Convenience gains share as little and often shoppers push spreading butter sales
THE trend for shoppers to do bigger top-up shops locally has seen convenience stores perform better than the overall market for sales of butters and spreads says Dairy Crest.
The company behind Country Life, Clover and Utterly Butterly says that 16% of total butters, spreads and margarine sales are recorded in c-stores. And while the overall category is down by 1.5% in the convenience channel that’s a much better performance than for supermarkets where the decline is greater than 4%. And in c-stores sales of butter itself are actually are up by 3.7%.
Head of marketing for butters and spreads at Dairy Crest Louise Pike said: “Topping up on staple products continues to remain the main shopper mission in convenience making butters and spreads a must-stock category for small independent retailers.”
Pike said that in contrast to the supermarkets, the convenience channel continues to see sales value of block butters grow.
And spreadable butters are doing particularly well.
She said: “Spreadable butter is undoubtedly the star performer, experiencing growth of 4.3% through the convenience channel.
“Dairy Crest’s Country Life Spreadable is performing extremely well, delivering year-on-year growth of 23%.”
Quoting HIM research, Pike said that 48% of shoppers’ decisions are affected by price-marked packs and that Dairy Crest’s PMPs had been developed to help convenience retailers compete against the supermarkets’ deep-cut promotional strategies.
She said Dairy Crest also employs value-added promotions across its brands, as well as specific promotions intended to differentiate its lines it from other brands.
• Graham’s The Family Dairy says the spreadable butter market in Scotland now accounts for £3 of every £4 spent on butter and has an estimated value of £63m.
Graham’s has invested £1m at its Aithrey Kerse Farm in Bridge of Allan to increase its spreadable butter manufacturing capacity.
Managing director Robert Graham said: “Spreadables account for 70% of butter sales in Scotland, but a staggering 96% of that spreadable butter isn’t made in our country.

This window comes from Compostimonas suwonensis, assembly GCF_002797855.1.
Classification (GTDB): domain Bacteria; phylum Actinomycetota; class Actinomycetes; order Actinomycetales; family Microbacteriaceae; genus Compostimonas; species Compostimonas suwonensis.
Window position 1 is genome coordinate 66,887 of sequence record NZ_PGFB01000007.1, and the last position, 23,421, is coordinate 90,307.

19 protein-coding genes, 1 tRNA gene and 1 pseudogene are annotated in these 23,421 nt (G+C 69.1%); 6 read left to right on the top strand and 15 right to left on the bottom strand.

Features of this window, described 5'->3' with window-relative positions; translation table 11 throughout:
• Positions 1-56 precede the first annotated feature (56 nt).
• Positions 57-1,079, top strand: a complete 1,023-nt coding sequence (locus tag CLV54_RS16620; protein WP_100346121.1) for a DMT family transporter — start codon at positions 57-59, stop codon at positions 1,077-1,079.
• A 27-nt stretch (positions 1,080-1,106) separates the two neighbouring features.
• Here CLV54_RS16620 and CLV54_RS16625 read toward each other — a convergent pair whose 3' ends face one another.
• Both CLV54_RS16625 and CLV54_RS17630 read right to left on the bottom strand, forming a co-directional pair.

“Graham’s Spreadable Butter is the only Scottish spreadable and is already the fastest-growing spread on the market, with sales up 7% year-on-year but this is just 4% of the market.
“Butter is a category that performs well and the market will experience continual growth with spreadables.
“It’s a natural product and we were keen to extend our offering to our retail customers and the Scottish households buying Graham’s products.”
• Lurpak Spreadable is encouraging people to Go Freestyle in a £7m marketing campaign that’s now running that suggests that preparing good food need not be difficult or time-consuming.
Senior brand manager at Arla Foods Thryth Jarvis said: “We want people to re-evaluate their food choices and have some fun with them.
“That’s why we’re celebrating the art of freestyling in the kitchen and that means no recipe, no plan, no carefully measured ingredients.”
Jarvis said Lurpak Spreadable had increased sales 3.3% to reach £257m.
• Stork has launched a £3.3 million marketing campaign to support its newest product, Stork with Butter.
The TV ad depicts two women baking cakes, one using Stork with Butter and the other using block butter.
Rhiannon Carr, brand manager for Stork at Unilever UK, said: “Home baking is a popular pastime and our new TV advert aims to excite both the occasional baker who bakes for special occasions, as well as the 30% of consumers that regularly bake from scratch at least once a week.”
Stork with Butter is available in 400g tubs in retail cases of 16 and has an RRP of £1.99.